Assault Family Violence
People fight. Emotions often run the hottest with those that we love the most. Assault – Family Violence, commonly referred to as Domestic Violence, is one of the most charged offenses in San Antonio and the surrounding Texas counties.
Typically, officers are dispatched to the scene after a 911 call. Officers are trained to make an arrest based merely on the allegation of one person, even if little physical evidence supports the allegation, and even if the other party is not present to question about the allegation.
Many of these domestic violence arrests are charged as “assault.” In the context of domestic violence, assault can be charged as a Class C misdemeanor if the physical contact is limited to being offensive or provocative. The maximum penalty for a Class C misdemeanor is a fine up to $500.
It is far more common, however, that domestic violence cases involve an allegation of bodily injury. These Assault Bodily Injury-Family or Assault Bodily Injury-Married charges are Class A misdemeanors. The consequences are serious, and can include:
- Up to 1 year in jail
- Up to a $4,000 fine.
- Loss of right to own or possess a firearm
- Jeopardized parental and visitation rights
- Protective orders that prevent you from being with family members and staying at your own home
- Deportation or denial of citizenship if you are not a U.S. citizen
In more aggravated situations, the assault can be charged as a felony if:
the assault resulted in serious bodily injury, involved the use of a weapon, involved strangulation or choking; or if the defendant has been previously convicted of an offense against a member of the defendant’s family or household.
After the events that led to a domestic dispute have ended and emotions have cooled, many spouses or family members that made the initial complaint want to drop the charges and work on moving forward with their loved one in a positive way.
Unfortunately, it’s the District Attorney, not the complainant, that determines whether the crime will be prosecuted. Many District Attorney’s Offices have a No Drop Policy and will move forward with a case even if the complainant refuses or changes their story.
An affidavit of Non-Prosecution is a sworn statement that the complainant of a domestic assault can file with the District Attorney’s office to detail a desire for the case to be dismissed or reduced. An Affidavit of Non-Prosecution by itself does not magically dismiss the case. Depending on the situation, however, it can be persuasive and impact a prosecutor’s decision about moving forward with the case.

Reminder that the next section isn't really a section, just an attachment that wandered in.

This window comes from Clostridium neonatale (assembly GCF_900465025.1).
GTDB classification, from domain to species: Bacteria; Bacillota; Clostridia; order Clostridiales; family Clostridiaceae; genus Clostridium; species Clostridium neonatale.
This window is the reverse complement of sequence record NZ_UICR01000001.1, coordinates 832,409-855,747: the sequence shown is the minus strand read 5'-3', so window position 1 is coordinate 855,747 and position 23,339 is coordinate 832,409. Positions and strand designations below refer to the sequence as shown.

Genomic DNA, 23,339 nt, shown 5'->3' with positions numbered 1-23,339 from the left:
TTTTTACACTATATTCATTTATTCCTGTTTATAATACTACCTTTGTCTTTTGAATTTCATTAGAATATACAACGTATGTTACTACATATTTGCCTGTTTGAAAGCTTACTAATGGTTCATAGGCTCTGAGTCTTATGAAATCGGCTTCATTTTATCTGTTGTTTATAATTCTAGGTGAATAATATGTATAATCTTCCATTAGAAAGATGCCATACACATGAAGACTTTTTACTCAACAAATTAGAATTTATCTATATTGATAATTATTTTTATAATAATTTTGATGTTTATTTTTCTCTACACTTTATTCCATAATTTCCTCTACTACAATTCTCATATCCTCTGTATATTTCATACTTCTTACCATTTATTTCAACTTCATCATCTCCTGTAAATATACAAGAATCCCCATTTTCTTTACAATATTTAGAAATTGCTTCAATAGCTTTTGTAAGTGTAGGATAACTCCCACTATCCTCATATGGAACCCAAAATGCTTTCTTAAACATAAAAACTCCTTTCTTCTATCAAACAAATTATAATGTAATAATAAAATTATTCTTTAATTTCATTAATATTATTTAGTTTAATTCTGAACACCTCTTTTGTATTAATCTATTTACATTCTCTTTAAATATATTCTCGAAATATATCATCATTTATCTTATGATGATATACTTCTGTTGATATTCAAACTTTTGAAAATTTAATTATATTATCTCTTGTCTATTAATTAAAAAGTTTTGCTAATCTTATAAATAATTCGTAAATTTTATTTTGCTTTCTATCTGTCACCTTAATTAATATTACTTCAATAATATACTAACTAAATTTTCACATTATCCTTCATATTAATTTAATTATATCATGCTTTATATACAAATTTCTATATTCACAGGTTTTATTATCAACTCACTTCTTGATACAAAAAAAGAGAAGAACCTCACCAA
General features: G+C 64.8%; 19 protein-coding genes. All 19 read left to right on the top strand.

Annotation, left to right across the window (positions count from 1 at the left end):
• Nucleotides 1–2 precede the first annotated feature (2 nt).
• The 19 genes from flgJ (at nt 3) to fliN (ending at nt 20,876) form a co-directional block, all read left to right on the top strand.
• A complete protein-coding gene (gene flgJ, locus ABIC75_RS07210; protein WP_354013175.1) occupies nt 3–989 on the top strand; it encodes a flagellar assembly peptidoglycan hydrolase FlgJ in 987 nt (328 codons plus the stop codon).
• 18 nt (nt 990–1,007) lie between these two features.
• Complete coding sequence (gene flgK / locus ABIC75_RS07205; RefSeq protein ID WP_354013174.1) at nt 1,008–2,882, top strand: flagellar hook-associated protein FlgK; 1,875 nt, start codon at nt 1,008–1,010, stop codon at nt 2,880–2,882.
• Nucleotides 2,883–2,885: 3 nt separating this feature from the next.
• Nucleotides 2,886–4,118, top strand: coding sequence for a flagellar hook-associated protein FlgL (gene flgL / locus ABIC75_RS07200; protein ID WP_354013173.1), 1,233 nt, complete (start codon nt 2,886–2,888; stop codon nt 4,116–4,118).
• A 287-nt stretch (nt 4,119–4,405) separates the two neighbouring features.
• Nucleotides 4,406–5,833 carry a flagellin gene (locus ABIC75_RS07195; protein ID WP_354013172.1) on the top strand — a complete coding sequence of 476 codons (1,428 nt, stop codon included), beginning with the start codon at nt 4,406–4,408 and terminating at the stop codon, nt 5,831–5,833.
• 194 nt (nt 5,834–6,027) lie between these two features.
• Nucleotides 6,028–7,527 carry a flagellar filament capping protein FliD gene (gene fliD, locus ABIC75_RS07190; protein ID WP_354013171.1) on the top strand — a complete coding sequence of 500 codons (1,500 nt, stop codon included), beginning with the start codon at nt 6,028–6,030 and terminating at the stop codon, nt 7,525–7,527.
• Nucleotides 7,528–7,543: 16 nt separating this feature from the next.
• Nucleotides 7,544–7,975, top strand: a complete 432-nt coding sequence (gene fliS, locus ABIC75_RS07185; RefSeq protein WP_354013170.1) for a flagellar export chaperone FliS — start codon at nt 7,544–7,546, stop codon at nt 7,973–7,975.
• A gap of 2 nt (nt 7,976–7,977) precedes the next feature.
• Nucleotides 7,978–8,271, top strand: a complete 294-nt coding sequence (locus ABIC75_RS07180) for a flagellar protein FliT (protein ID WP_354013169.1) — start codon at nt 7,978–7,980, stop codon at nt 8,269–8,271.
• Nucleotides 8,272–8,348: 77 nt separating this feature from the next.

The term “family member” is interpreted broadly by Texas courts. In addition to the traditional conception of family members, Assault Family Violence allegations can be made by a roommate, significant other, domestic partner, common law spouse, foster child, and more.
Pursuant to Federal law, anyone that is convicted of a crime of domestic violence may not own, possess, or transfer firearms or ammunition. This is true even if the offense is reduced to a Class C as mentioned above.
This remains in effect forever. The law does not distinguish as to disposition when it comes to domestic violence and gun ownership. Anything other than an outright dismissal can result in the forfeiture of one’s Second Amendment rights.
Unlike many other criminal charges, you are not able to petition nondisclosure a non-disclosure in order to seal your record for Assault Family Violence, even if you receive deferred adjudication. The only way to remove a charge for Domestic Violence from your record is through expunction. You are only eligible for an expunction after an outright dismissal.
Click here to read more about expunctions, non-disclosures, and how to clean up your criminal record.
This is serious and the stakes are high. I limit the number of clients I take so that I can provide personalized service to each one.
Call or send a text to 210-920-1281 and you’re going to get me. Not a secretary. Not a law clerk. Not some associate attorney you don’t know.
I don’t charge for consultations. The State is working on your conviction. Let’s start building your defense.